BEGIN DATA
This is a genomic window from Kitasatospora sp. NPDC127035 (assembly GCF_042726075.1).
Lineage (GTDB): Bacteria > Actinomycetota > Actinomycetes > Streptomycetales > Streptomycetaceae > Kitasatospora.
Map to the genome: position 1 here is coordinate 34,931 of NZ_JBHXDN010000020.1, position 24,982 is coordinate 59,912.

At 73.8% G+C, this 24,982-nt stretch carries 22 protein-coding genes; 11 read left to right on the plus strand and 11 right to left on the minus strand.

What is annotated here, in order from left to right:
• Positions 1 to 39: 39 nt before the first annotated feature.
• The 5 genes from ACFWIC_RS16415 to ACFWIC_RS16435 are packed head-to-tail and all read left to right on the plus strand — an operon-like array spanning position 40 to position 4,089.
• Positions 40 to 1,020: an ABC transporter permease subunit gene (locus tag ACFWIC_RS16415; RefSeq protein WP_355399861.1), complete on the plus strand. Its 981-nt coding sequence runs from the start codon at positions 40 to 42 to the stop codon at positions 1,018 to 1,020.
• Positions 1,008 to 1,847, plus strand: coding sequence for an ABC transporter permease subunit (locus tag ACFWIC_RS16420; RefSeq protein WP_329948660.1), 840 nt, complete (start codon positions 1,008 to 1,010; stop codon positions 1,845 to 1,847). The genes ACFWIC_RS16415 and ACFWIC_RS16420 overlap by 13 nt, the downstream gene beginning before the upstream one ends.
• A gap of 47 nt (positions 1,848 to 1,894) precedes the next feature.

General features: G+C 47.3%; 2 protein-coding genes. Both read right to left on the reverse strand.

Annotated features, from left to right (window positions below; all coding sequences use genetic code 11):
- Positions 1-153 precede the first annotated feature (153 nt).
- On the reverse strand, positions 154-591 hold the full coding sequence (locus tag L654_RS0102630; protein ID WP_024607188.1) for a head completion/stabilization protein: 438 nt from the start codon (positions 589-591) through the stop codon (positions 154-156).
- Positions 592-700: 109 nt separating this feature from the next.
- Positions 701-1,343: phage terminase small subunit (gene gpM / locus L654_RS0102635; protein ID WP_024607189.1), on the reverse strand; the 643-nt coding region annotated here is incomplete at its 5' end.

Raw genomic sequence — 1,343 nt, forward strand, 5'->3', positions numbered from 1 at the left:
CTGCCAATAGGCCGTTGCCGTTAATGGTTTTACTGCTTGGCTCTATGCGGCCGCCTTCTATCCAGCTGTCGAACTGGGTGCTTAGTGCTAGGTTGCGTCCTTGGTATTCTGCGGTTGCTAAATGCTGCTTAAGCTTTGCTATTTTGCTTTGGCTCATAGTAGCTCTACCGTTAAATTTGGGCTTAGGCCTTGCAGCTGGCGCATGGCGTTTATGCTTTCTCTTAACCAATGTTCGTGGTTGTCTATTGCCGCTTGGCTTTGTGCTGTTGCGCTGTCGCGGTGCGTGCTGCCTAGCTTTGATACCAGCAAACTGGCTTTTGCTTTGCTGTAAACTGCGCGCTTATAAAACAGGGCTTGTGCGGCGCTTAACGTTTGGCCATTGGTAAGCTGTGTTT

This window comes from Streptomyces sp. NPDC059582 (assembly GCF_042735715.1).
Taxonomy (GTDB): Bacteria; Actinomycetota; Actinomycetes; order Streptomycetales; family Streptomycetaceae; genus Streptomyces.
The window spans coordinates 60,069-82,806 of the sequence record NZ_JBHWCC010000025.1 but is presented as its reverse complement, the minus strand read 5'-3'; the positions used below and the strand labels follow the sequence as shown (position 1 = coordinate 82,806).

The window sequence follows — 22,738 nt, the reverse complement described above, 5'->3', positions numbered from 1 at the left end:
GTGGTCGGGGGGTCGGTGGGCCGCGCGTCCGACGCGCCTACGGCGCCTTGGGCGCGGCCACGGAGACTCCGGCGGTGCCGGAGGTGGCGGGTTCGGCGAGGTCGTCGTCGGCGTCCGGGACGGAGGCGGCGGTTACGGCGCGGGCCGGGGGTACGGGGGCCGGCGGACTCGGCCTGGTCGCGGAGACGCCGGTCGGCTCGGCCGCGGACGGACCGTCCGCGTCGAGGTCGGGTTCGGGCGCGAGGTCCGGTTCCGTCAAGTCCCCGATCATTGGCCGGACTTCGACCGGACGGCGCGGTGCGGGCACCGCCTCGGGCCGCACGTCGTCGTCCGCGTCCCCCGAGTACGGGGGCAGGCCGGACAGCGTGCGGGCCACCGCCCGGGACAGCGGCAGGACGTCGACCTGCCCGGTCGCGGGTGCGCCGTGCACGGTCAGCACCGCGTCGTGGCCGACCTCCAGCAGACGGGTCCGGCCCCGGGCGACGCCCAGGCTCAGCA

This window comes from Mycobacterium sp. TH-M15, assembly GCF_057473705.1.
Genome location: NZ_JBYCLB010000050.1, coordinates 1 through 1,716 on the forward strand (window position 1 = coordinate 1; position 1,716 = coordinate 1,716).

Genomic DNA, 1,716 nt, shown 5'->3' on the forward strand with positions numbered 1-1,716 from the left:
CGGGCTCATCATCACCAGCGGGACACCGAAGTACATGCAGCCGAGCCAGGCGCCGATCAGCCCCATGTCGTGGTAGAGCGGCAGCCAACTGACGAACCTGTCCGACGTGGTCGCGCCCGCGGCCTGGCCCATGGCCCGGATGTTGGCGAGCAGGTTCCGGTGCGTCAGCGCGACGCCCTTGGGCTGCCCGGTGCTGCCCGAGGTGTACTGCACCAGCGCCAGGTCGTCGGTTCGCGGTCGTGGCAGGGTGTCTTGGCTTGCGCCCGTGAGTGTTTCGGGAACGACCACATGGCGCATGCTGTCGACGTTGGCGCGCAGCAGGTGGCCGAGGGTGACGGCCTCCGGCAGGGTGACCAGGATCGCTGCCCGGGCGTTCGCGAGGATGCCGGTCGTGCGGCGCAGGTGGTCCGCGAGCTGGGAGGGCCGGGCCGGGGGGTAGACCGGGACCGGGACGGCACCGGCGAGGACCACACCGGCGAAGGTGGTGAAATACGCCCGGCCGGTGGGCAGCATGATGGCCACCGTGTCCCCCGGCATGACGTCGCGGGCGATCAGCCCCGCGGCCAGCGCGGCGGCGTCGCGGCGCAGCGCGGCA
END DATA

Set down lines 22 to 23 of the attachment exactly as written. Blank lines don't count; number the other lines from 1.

The window sequence follows — 22,738 nt, the reverse complement described above, 5'->3', positions numbered from 1 at the left end:
GTGGTCGGGGGGTCGGTGGGCCGCGCGTCCGACGCGCCTACGGCGCCTTGGGCGCGGCCACGGAGACTCCGGCGGTGCCGGAGGTGGCGGGTTCGGCGAGGTCGTCGTCGGCGTCCGGGACGGAGGCGGCGGTTACGGCGCGGGCCGGGGGTACGGGGGCCGGCGGACTCGGCCTGGTCGCGGAGACGCCGGTCGGCTCGGCCGCGGACGGACCGTCCGCGTCGAGGTCGGGTTCGGGCGCGAGGTCCGGTTCCGTCAAGTCCCCGATCATTGGCCGGACTTCGACCGGACGGCGCGGTGCGGGCACCGCCTCGGGCCGCACGTCGTCGTCCGCGTCCCCCGAGTACGGGGGCAGGCCGGACAGCGTGCGGGCCACCGCCCGGGACAGCGGCAGGACGTCGACCTGCCCGGTCGCGGGTGCGCCGTGCACGGTCAGCACCGCGTCGTGGCCGACCTCCAGCAGACGGGTCCGGCCCCGGGCGACGCCCAGGCTCAGCA